Friday, September 10, 2010

Mastering the art of embroidery, Paris style

Check out the article all about my adventures in Paris! This article was published in the Burlington Post on August 21, 2010 and written by Melanie Cummings. Follow this link to reach the original article

Mastering the art of embroidery, Paris style

Fashion artist Sarah Cownley has seen a part of the haute couture world that few ever see.

Over three months she’s been working inside the ateliers (fashion studios) of Paris learning a craft that is as precise as it is beautiful, and sadly, waning.

The 31-year-old grad of Sheridan College’s textile design, as well as fashion merchandising and design, signed herself up for a haute couture professional training course to learn embroidery at the prestigious House of Lesage.

“I wanted to get a chance to learn from the masters of the craft,” said Cownley who took the initiative to contact the atelier house, pay the $8,300 tuition and dedicate 150 hours to class time, and twice that in painstakingly precise homework, to learn the craft.

In the House of Lesage, 50 seamstresses hunch over wooden frames stitching hundreds of tiny cut glass beads, sequins and rhinestones onto gossamer cloth into wearable art.

Over one year these artisans hand sew 100 million sequins and 150 pounds of beads. Owned by Chanel, these skilled craftspeople are currently responsible for 85 per cent of all beading and embroidery that grace the world’s famous couture collections including Chanel, Christian Dior, and Lanvin.

“Each day, I attended Lesage for three hours to learn new stitches, then worked on my project back at my apartment for another five hours,” said the Burlington resident who left for Paris in September 2009.

The embroidery technique for beads and sequins hand sewn on the reverse of the fabric used by Lesage is called Luneville (named after the town in France that started it in the early 19th century).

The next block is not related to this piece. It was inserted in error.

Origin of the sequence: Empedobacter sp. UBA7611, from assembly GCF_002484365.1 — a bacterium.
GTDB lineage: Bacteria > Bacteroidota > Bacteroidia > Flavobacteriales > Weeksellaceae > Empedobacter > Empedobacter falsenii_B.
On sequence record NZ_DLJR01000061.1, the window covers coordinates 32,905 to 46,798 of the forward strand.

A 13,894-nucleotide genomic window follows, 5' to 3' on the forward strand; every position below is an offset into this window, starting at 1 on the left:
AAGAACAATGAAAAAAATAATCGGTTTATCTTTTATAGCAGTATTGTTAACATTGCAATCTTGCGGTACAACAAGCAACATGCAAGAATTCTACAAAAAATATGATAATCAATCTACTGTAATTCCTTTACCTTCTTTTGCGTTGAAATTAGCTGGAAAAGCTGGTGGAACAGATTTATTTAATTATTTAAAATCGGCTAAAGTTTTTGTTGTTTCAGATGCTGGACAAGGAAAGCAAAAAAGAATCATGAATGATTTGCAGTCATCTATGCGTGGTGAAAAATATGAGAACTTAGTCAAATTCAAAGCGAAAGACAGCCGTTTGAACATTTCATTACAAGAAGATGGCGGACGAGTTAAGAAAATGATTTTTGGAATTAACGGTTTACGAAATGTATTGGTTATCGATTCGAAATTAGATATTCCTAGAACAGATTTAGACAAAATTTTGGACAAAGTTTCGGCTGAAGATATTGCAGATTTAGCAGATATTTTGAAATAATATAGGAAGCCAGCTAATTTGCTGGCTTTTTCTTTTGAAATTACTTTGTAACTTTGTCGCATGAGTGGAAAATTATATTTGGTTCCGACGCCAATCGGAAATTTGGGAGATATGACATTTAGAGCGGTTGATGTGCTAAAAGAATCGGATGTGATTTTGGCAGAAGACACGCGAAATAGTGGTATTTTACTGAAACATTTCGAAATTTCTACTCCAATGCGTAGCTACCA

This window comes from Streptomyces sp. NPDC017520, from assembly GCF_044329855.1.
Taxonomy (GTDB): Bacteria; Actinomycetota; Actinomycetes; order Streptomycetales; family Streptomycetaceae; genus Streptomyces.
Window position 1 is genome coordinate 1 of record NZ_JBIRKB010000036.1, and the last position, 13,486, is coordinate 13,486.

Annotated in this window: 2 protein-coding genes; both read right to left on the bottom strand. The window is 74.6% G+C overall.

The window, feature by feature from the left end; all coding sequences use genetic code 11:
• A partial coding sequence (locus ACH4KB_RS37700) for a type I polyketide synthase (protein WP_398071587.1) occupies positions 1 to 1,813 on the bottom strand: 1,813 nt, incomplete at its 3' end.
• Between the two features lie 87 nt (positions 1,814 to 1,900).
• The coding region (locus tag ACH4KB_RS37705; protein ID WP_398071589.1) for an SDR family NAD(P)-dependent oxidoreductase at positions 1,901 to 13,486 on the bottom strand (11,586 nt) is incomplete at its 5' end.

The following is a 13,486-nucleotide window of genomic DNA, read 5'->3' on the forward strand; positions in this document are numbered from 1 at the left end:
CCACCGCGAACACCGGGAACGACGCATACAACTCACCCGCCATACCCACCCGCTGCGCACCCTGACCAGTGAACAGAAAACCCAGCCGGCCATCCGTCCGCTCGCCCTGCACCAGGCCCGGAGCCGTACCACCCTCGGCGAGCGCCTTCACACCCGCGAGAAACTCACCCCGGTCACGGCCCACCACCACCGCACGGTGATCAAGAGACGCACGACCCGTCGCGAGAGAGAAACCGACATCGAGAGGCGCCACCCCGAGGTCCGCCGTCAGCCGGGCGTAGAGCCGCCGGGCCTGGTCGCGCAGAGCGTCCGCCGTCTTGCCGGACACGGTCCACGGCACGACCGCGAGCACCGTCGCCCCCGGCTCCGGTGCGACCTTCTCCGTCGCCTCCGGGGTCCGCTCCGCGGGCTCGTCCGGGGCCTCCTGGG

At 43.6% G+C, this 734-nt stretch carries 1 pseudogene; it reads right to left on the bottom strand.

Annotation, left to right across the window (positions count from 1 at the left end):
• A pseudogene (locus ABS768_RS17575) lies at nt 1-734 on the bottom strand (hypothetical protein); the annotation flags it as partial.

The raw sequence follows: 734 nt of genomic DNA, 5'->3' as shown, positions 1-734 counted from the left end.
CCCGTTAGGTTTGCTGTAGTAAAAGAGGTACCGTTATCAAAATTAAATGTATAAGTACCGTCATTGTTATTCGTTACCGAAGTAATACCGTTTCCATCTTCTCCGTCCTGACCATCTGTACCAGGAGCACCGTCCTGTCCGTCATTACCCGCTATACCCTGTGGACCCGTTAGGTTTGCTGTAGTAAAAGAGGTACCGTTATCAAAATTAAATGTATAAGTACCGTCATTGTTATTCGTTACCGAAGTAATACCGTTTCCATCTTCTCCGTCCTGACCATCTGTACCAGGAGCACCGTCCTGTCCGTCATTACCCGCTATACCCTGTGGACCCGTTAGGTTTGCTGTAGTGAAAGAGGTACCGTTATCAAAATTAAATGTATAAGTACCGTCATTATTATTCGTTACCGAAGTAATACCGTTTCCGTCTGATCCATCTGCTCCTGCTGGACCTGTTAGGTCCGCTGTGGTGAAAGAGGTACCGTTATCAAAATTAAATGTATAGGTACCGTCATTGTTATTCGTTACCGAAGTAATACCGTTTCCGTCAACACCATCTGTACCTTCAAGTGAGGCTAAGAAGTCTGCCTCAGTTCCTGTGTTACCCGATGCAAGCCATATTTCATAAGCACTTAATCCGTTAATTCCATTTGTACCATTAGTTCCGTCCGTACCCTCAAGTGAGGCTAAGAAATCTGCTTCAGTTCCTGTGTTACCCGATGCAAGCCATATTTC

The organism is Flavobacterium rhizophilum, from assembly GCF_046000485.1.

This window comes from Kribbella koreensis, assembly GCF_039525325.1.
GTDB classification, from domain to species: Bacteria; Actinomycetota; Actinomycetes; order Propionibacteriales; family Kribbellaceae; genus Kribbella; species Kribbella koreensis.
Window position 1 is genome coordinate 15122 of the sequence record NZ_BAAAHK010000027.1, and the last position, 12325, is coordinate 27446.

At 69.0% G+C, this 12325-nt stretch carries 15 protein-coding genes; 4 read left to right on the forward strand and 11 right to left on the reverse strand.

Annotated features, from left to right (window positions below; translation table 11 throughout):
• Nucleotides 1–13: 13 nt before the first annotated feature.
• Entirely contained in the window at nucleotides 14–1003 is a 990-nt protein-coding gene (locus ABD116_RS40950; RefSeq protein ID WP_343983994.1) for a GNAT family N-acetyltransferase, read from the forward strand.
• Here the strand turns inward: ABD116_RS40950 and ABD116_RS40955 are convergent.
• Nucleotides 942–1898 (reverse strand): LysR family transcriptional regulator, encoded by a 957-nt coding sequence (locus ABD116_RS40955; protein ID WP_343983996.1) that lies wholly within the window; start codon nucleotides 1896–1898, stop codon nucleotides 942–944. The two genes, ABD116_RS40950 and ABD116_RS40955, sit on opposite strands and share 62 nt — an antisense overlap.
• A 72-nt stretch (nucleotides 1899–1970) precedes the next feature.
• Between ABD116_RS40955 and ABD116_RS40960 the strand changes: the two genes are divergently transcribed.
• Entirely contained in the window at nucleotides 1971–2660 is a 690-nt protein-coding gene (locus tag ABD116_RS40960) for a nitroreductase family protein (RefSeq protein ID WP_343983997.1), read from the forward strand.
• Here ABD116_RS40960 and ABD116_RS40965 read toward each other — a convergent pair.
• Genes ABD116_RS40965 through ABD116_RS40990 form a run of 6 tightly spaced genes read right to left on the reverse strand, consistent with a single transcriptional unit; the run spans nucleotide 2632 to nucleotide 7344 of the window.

Cownley considers the hefty tuition well worth the money as instruction was usually one-on-one, or sometimes two instructors per student, and even the school’s 80-year-old head and last remaining heir of the 150-year-old establishment, Francois Lesage, personally inspected.

“I was pretty nervous when the master of embroidery was looking at my work,” she said.

Cownly also got an up close look at vintage samples of embroidery and beadwork done for Valentino, and Yves Saint Laurent. And she toured through the atelier bead room where there were drawers and boxes filled with more than 60 tons of beads, sequins, threads and 100-year-old jet (a highly polished black coal used for beading, jewelry or buttons).

“I am truly lucky to have been able get such an inside view of the couture fashion world,” said the eager student.

The award-winning jewelry maker is parlaying her newly honed embroidery skills into a new line of embroidered cuff bracelets with silver and gold threads, and collars drenched in beads and sparkling Swarovski crystals stitched into vintage silk fabrics.

Her time in Paris also opened other new doors to the fashion world. She is writing for fashion magazines and websites about Paris’ couture week (July 5 to 8) and reporting on the Paris street fashion scene in her blog, where she’s posted photographs of her with rapper Kanye West, actor Jessica Alba, designer Karl Lagerfeld and fashion reporter Jeanne Beker.

Cownley started her hand made, one-of-a-kind jewelry business, called Glimpse Creations, in 1999 and has sold her pieces, which are dripping with sterling silver, Swarovski crystal and semi-precious stones, in local galleries and retailers, including Artists Walk in Burlington, The Haberdashers in Oakville and Bijoux Star ( in Paris, as well as at local art and craft fairs.

She’s home now but plans to head back to Paris in January to stay for another year or longer and sign up for an apprenticeship at either 130-year-old artificial flower-making house Legeron, or feather and accessory designer Le Maison Lemarie, which was also established in 1880. Both working atelier houses create pieces for clients such as Dior, Chanel and Givenchy.

“When something has been handmade, it carries the soul of the artist with it. I strongly believe that the work done by these skilled craftspeople are works of art. We cannot allow these crafts to diminish due to lack of knowledge about the art of couture,” said Cownley.

1 comment:

  1. Floral patterns are being used in designing garments and it is going to be more popular in the Paris also....The Paris embroidery touch is more Graceful i like it...